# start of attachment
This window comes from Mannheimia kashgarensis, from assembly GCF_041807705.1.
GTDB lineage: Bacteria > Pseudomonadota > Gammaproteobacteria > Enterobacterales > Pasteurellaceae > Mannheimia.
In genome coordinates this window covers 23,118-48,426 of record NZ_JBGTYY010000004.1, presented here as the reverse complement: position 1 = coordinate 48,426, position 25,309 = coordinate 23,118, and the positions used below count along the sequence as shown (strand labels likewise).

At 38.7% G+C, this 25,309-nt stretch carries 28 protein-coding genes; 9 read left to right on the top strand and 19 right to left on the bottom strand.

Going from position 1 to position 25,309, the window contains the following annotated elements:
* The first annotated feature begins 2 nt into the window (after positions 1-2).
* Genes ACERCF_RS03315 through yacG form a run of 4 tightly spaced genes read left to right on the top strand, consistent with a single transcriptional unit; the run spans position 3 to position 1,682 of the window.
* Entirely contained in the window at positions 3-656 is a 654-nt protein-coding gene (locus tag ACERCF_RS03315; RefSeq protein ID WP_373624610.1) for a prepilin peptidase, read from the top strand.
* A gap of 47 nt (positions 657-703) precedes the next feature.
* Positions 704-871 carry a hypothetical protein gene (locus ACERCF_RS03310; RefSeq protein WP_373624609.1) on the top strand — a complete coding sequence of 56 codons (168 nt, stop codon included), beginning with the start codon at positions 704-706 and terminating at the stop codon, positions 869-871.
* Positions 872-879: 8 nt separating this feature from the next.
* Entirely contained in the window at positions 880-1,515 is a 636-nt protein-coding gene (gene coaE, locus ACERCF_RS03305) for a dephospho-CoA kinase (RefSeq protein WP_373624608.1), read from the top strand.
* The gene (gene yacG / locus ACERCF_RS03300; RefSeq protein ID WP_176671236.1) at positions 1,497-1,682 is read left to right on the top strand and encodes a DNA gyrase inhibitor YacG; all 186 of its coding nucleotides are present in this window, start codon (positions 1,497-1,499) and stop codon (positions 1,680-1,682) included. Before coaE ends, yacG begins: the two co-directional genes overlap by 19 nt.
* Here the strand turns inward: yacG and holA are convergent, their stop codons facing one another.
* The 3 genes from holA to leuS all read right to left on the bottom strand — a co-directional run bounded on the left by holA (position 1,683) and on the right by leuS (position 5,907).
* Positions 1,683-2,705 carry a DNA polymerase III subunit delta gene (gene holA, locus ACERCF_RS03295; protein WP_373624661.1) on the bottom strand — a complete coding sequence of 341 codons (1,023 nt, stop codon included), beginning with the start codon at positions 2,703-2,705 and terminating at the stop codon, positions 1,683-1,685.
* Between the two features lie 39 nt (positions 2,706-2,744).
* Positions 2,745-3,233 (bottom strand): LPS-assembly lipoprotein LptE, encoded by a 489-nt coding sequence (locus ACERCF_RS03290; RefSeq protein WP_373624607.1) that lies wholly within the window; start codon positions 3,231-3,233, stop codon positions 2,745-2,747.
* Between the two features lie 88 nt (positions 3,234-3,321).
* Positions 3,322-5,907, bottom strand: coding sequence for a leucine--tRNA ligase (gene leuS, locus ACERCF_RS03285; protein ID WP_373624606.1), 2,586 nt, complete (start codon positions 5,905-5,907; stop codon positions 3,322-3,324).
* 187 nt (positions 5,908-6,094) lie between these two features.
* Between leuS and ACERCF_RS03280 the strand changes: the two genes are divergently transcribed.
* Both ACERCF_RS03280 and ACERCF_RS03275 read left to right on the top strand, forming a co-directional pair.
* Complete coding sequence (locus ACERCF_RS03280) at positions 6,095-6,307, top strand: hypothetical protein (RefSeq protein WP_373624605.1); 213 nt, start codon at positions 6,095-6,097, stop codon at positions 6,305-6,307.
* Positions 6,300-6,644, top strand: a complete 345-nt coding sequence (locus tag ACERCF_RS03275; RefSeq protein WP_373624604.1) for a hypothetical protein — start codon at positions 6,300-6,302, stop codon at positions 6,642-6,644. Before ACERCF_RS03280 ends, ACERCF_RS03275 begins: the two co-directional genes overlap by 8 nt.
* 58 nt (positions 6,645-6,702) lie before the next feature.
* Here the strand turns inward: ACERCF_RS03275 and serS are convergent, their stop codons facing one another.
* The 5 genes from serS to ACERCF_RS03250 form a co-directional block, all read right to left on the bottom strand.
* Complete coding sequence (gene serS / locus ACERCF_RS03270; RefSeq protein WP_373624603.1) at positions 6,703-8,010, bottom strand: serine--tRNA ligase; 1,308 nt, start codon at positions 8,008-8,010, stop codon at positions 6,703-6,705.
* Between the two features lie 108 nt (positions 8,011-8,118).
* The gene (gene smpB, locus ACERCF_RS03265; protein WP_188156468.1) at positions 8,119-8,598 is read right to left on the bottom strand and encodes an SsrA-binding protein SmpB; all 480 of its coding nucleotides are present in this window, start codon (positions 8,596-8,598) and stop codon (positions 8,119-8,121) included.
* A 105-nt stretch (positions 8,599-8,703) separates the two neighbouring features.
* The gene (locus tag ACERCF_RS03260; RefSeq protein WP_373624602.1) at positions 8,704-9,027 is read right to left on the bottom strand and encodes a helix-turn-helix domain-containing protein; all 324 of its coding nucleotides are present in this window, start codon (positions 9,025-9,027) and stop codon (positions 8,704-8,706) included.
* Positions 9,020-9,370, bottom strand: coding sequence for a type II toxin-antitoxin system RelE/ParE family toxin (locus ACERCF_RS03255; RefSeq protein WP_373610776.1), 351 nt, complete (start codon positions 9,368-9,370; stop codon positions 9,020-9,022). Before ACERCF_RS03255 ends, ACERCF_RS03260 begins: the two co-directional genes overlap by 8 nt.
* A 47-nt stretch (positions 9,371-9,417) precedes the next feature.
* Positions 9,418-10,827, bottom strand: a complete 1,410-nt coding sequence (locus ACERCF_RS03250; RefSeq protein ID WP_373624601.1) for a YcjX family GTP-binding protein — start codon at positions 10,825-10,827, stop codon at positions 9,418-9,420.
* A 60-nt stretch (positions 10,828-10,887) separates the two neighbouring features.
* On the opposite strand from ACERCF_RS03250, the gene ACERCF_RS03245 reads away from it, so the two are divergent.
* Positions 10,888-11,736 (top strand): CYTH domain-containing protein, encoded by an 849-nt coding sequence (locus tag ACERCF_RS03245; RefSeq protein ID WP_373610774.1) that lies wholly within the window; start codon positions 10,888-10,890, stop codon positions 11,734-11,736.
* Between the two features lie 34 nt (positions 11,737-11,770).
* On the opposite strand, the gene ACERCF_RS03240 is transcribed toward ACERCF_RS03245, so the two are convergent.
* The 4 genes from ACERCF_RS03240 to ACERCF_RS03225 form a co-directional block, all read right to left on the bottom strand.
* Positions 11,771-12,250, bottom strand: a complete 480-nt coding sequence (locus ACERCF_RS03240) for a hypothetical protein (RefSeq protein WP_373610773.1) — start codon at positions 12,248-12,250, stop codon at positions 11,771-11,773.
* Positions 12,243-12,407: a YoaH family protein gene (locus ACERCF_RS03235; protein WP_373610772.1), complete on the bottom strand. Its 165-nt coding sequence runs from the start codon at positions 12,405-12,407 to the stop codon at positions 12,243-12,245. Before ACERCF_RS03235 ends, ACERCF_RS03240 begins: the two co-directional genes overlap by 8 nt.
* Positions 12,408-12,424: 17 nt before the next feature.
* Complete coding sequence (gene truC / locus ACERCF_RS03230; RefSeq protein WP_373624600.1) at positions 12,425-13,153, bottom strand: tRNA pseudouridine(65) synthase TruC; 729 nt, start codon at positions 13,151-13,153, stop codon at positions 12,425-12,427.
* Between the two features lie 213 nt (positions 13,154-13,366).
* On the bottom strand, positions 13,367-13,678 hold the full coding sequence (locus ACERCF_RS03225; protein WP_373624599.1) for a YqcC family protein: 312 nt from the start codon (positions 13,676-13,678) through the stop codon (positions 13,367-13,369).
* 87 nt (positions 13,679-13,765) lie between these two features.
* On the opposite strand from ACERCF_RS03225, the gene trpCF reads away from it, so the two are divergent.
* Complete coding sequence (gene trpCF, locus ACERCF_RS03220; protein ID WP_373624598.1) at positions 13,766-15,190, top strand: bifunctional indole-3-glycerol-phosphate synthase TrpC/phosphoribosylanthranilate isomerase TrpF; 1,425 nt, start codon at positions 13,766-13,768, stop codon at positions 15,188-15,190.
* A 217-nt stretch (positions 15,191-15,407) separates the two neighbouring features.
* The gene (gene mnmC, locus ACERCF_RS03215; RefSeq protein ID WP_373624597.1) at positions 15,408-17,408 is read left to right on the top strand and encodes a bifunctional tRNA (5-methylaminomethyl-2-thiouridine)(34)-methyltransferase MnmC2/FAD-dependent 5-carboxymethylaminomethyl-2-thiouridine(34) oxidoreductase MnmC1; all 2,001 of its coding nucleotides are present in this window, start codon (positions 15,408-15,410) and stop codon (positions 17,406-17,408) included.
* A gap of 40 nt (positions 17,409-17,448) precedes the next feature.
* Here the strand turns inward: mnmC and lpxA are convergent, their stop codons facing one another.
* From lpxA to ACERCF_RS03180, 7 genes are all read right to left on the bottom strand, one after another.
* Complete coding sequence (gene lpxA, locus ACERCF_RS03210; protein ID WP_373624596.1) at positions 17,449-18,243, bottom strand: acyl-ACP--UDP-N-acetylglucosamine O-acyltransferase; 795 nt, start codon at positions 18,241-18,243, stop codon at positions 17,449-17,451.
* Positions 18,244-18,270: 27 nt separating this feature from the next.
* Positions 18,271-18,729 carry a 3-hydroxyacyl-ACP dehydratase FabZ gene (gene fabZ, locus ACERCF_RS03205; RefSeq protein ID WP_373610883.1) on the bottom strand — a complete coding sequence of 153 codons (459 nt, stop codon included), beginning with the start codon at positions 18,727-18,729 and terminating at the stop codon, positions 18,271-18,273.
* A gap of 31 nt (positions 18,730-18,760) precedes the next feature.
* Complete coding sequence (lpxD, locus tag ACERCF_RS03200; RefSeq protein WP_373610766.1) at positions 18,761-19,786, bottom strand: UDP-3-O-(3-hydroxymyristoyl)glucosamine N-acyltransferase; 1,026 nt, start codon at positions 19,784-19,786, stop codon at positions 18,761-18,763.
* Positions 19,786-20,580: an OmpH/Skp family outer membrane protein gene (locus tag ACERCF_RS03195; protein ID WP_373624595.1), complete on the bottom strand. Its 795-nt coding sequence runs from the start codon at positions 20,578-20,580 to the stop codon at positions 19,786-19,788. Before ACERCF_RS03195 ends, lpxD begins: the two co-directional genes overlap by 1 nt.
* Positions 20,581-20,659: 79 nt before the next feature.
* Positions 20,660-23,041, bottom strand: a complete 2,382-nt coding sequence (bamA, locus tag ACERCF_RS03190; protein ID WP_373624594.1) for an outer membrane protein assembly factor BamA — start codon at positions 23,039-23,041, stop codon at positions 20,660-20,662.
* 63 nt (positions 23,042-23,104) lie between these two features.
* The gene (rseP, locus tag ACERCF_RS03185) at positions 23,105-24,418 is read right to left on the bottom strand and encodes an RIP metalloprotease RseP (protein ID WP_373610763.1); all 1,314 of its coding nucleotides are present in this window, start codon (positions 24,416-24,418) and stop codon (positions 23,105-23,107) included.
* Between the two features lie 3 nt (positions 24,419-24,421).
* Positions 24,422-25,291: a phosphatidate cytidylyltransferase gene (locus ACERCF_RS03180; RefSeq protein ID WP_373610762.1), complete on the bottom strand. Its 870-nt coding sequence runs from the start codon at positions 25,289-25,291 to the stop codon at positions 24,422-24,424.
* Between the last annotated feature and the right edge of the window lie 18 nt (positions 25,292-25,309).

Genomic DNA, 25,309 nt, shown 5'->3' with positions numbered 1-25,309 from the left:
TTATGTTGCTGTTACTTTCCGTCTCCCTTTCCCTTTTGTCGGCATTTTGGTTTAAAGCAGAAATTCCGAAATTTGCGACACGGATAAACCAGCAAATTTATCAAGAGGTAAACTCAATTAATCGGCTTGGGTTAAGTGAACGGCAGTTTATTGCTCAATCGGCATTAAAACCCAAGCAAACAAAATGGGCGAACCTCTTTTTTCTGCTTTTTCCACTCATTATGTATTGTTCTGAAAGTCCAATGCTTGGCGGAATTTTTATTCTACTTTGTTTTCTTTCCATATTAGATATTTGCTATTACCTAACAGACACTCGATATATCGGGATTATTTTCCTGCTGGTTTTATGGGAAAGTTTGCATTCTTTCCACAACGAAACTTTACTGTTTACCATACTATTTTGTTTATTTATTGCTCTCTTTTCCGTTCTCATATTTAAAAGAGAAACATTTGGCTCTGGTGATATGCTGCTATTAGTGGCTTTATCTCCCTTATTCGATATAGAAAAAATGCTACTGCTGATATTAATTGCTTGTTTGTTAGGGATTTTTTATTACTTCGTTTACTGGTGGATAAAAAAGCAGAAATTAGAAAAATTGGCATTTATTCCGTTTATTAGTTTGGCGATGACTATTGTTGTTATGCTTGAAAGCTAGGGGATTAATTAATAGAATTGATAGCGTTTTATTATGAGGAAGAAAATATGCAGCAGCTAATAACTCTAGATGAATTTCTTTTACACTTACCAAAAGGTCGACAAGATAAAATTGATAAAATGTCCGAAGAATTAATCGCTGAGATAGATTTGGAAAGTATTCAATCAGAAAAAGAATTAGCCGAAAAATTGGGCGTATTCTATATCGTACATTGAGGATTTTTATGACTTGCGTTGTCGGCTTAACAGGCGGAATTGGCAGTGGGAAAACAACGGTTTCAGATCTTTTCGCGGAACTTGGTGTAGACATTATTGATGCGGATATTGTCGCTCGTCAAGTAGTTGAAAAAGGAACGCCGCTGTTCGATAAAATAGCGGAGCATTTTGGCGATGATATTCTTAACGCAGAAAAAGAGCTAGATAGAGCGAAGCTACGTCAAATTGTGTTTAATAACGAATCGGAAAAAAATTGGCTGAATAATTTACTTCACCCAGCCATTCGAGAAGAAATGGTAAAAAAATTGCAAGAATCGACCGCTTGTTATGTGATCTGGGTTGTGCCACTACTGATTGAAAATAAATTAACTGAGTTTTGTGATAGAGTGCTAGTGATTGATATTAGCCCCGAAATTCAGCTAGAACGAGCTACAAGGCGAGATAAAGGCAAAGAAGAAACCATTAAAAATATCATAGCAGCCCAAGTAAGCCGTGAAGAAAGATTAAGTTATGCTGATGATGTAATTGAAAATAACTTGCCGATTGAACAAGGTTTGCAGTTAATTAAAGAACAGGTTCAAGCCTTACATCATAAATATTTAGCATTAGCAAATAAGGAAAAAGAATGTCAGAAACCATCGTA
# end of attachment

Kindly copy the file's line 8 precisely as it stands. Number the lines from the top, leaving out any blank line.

* Entirely contained in the window at positions 3-656 is a 654-nt protein-coding gene (locus tag ACERCF_RS03315; RefSeq protein ID WP_373624610.1) for a prepilin peptidase, read from the top strand.